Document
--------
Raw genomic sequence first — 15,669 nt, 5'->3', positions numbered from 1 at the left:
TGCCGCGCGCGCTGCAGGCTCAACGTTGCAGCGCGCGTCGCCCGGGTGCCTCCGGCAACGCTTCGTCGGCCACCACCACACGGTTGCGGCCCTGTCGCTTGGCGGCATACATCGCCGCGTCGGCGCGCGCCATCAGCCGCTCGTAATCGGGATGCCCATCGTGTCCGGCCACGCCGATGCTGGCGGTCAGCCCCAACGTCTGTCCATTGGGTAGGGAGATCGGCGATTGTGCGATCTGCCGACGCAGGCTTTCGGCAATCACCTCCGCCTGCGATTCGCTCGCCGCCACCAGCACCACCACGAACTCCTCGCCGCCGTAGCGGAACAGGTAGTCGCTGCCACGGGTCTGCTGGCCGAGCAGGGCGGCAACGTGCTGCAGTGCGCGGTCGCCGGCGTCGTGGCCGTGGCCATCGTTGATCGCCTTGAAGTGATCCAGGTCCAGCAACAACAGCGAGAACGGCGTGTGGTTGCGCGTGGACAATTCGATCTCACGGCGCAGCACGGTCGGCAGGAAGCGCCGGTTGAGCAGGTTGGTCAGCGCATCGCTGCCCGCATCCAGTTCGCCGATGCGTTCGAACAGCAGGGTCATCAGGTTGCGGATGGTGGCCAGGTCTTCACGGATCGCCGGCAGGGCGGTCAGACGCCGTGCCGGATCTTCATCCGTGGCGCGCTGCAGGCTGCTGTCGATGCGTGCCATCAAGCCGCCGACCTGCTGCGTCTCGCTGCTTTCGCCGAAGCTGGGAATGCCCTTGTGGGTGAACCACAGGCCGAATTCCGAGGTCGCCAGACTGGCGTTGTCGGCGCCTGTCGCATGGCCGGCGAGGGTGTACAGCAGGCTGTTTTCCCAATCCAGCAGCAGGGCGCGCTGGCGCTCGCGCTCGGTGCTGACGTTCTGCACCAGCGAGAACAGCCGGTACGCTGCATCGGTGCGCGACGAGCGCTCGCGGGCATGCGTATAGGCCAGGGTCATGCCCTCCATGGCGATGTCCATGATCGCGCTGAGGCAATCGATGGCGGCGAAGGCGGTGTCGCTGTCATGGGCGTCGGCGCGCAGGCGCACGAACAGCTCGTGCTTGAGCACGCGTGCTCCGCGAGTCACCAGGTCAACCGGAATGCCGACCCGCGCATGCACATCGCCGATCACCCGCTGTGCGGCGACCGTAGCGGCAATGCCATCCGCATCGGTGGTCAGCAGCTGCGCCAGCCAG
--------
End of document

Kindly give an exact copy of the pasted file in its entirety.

Raw genomic sequence first — 15,669 nt, 5'->3', positions numbered from 1 at the left:
TGCCGCGCGCGCTGCAGGCTCAACGTTGCAGCGCGCGTCGCCCGGGTGCCTCCGGCAACGCTTCGTCGGCCACCACCACACGGTTGCGGCCCTGTCGCTTGGCGGCATACATCGCCGCGTCGGCGCGCGCCATCAGCCGCTCGTAATCGGGATGCCCATCGTGTCCGGCCACGCCGATGCTGGCGGTCAGCCCCAACGTCTGTCCATTGGGTAGGGAGATCGGCGATTGTGCGATCTGCCGACGCAGGCTTTCGGCAATCACCTCCGCCTGCGATTCGCTCGCCGCCACCAGCACCACCACGAACTCCTCGCCGCCGTAGCGGAACAGGTAGTCGCTGCCACGGGTCTGCTGGCCGAGCAGGGCGGCAACGTGCTGCAGTGCGCGGTCGCCGGCGTCGTGGCCGTGGCCATCGTTGATCGCCTTGAAGTGATCCAGGTCCAGCAACAACAGCGAGAACGGCGTGTGGTTGCGCGTGGACAATTCGATCTCACGGCGCAGCACGGTCGGCAGGAAGCGCCGGTTGAGCAGGTTGGTCAGCGCATCGCTGCCCGCATCCAGTTCGCCGATGCGTTCGAACAGCAGGGTCATCAGGTTGCGGATGGTGGCCAGGTCTTCACGGATCGCCGGCAGGGCGGTCAGACGCCGTGCCGGATCTTCATCCGTGGCGCGCTGCAGGCTGCTGTCGATGCGTGCCATCAAGCCGCCGACCTGCTGCGTCTCGCTGCTTTCGCCGAAGCTGGGAATGCCCTTGTGGGTGAACCACAGGCCGAATTCCGAGGTCGCCAGACTGGCGTTGTCGGCGCCTGTCGCATGGCCGGCGAGGGTGTACAGCAGGCTGTTTTCCCAATCCAGCAGCAGGGCGCGCTGGCGCTCGCGCTCGGTGCTGACGTTCTGCACCAGCGAGAACAGCCGGTACGCTGCATCGGTGCGCGACGAGCGCTCGCGGGCATGCGTATAGGCCAGGGTCATGCCCTCCATGGCGATGTCCATGATCGCGCTGAGGCAATCGATGGCGGCGAAGGCGGTGTCGCTGTCATGGGCGTCGGCGCGCAGGCGCACGAACAGCTCGTGCTTGAGCACGCGTGCTCCGCGAGTCACCAGGTCAACCGGAATGCCGACCCGCGCATGCACATCGCCGATCACCCGCTGTGCGGCGACCGTAGCGGCAATGCCATCCGCATCGGTGGTCAGCAGCTGCGCCAGCCAG